Wartime Headscarves

by Sheila Hutton from Fredericton, NB
Aug 23, 14

My sister and I were born in Somerset, England and enjoyed a carefree childhood, until the Second World War broke out. That was when our mother decided we would be better off living in America. Families in the States were offering safe haven for English children for the duration of the war and she figured we would only be gone a year at the most. I was seven years old. My sister was a few years older.

A few months later we boarded an ocean liner, along with about three hundred other evacuated children, leaving all we knew and loved behind, looking ahead to a strange new world. My sister and I were sent to live with a family in Newton, Massachusetts. They cared for and looked after us for the next six years. We became part of their family, and as time went on it was harder and harder for me to believe that one day I would return to a country I couldn’t remember, and to a mother who would be a complete stranger to me.

I was thirteen when the war came to an end. It was 1946 and time for me to go back to England. This time I would be travelling alone. My sister was in college and wouldn’t be returning to England for a few more months. Shortly before I left my American family, my mother sent me a small parcel. I opened it and found a triangular piece of material. It was navy blue and had a pattern of small white polka dots. I had no idea why she had sent it until I read the note. The note said that the piece of material had originally been a square, and that my mother had cut the square into two triangles. When she met the boat at Southampton, she wrote, she would be wearing her half of the square as a headscarf. She would like me to wear the other half. This way we would recognize each other when the boat docked.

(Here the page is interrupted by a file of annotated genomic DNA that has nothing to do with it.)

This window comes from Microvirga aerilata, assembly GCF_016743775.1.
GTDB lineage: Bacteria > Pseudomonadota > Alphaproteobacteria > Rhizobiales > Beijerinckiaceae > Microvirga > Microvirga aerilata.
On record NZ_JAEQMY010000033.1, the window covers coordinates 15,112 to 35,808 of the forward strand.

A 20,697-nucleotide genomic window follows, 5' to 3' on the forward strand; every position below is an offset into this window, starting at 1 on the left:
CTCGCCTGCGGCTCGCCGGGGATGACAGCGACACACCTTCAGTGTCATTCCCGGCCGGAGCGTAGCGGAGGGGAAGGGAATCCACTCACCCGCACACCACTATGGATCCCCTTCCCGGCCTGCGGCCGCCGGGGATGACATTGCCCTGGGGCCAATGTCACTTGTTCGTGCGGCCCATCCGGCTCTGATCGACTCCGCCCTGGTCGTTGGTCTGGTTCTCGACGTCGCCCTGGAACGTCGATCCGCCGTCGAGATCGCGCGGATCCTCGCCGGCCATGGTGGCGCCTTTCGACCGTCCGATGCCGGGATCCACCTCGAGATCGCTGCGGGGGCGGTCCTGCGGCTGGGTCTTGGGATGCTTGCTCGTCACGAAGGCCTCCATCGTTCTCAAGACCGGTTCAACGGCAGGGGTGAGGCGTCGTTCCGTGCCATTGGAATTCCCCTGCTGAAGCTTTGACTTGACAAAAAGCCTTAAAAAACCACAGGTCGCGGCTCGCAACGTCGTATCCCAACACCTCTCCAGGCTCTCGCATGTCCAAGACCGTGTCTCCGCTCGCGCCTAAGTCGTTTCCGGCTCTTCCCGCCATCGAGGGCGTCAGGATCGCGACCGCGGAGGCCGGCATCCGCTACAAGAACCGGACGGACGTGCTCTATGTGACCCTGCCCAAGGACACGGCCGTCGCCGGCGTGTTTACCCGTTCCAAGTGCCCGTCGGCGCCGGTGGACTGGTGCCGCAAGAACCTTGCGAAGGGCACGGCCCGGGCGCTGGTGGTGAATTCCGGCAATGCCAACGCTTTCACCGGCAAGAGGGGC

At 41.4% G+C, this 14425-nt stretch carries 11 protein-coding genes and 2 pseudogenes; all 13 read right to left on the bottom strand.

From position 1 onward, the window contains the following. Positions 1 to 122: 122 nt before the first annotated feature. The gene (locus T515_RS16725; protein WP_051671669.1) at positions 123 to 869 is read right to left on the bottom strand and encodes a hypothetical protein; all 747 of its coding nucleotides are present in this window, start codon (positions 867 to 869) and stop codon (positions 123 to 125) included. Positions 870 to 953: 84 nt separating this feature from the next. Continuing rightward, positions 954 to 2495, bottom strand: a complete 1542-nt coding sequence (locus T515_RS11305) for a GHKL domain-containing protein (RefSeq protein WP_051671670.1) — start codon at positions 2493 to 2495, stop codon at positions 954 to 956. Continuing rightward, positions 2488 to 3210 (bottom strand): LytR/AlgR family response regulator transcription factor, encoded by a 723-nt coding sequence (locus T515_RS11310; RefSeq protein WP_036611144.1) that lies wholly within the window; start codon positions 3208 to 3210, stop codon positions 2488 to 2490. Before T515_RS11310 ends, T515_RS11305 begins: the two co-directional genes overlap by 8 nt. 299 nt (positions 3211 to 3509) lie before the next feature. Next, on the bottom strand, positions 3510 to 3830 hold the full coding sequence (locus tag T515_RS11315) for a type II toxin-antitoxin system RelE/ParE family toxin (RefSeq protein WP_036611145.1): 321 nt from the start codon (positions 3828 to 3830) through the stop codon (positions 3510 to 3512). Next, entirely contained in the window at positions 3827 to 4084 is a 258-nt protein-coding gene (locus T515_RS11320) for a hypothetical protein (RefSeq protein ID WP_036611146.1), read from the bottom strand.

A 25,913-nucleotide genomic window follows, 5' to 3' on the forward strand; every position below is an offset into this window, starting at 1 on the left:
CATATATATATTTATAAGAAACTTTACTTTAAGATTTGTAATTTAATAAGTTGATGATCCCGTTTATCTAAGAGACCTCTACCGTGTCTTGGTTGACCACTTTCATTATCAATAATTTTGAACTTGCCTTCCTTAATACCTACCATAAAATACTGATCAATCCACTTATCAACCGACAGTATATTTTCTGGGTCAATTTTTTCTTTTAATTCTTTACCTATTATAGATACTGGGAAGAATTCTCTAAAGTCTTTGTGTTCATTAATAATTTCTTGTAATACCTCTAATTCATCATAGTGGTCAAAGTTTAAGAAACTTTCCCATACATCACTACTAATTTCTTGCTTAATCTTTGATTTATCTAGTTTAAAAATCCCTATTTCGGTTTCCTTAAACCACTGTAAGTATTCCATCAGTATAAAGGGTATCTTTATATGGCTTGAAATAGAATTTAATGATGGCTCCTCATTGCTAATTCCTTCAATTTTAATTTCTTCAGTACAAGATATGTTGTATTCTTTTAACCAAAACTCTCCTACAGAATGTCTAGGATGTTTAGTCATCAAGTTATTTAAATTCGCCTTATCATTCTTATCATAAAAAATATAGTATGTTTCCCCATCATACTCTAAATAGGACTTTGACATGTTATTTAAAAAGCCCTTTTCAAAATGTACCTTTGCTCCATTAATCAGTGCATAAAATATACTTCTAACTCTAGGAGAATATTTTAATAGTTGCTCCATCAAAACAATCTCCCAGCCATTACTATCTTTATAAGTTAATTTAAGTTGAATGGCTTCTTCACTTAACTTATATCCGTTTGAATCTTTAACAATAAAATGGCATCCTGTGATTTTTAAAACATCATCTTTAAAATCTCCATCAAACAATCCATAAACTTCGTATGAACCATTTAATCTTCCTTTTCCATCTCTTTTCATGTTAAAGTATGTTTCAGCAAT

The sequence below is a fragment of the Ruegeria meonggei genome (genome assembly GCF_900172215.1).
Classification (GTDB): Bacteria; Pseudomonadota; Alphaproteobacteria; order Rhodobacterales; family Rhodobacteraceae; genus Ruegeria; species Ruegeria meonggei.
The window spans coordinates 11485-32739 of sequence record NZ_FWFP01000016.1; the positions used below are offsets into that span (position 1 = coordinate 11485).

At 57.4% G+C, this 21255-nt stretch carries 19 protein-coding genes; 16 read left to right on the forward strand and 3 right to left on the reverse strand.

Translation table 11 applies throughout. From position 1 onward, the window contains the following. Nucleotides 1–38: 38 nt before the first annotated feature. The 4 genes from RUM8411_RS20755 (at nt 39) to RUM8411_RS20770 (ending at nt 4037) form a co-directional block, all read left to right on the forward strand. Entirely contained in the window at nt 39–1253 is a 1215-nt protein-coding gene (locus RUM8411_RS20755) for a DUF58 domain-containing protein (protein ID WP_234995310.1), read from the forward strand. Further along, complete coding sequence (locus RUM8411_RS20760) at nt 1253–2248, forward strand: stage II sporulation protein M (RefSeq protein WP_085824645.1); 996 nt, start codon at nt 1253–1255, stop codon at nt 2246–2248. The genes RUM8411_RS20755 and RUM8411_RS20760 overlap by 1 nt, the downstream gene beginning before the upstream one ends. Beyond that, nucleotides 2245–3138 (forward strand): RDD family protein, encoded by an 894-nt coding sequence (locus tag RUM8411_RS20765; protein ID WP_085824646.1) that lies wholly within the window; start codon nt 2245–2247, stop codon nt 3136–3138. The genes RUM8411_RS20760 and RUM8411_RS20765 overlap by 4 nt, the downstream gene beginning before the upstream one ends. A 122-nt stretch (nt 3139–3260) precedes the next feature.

My mother, in her infinite wisdom, had realized that I was no longer the little blonde seven year old she had said goodbye to all those years ago! She was obviously as nervous about our meeting as I was. Six years was a long time for a mother and daughter to be apart. There was no email or Skype or any of the other technologies we can use today when people are apart.

I sailed back to England on the Queen Mary, a magnificent ocean liner that had been used as a troop ship during the war. This was her first voyage home as a passenger liner. I was put in the care of a young couple who had just been married and as luck would have it, they were much more interested in each other than in me! That meant for the five day crossing I had the freedom to wander wherever I wanted.

The days passed happily enough, with wonderful food and lots of decks to explore. In the evenings I’d go to the ship’s lounge and watch movies, staying up way past my official bedtime. Finally however, the boat docked in Southampton. Finally the moment of truth. 

I decided I wouldn’t wear the headscarf. I wanted to see my mother, before she saw me. 

So, bareheaded I went on deck and looked over the railing searching for her, amongst the throng of excited parents on the dock who were waiting for their children to disembark. It only took a couple of minutes for me to spot her in the crowd. She was wearing the scarf. I started waving and calling to her, forgetting I had no scarf on my head. But she was waving to someone further down the deck. It didn’t matter. She was my mother and all the love and longing I had suppressed for six years came flooding to the surface. I couldn’t wait to disembark and run to her.

I watched her realize her mistake, and then I watched her searching through the throng of smiling young children until she finally saw me for who I was – a teenager with a big wide grin, slightly darker hair and a wave that could only be meant for her.

A few weeks later, after I was safely settled at home, she told me what it was like for her when she saw the Queen Mary dock and all the children waving and calling out to their families. She told me that she had completely forgotten she was looking for a teenage girl wearing a navy blue headscarf. She told me in her joy and relief, she had been waving to a little bare-headed blonde girl who must have been about seven or eight years old! In that moment the six long years of waiting had melted away – her little one was safely and miraculously returned to her!

We put the scarves away after that. They hadn’t been needed then nor were they ever needed again.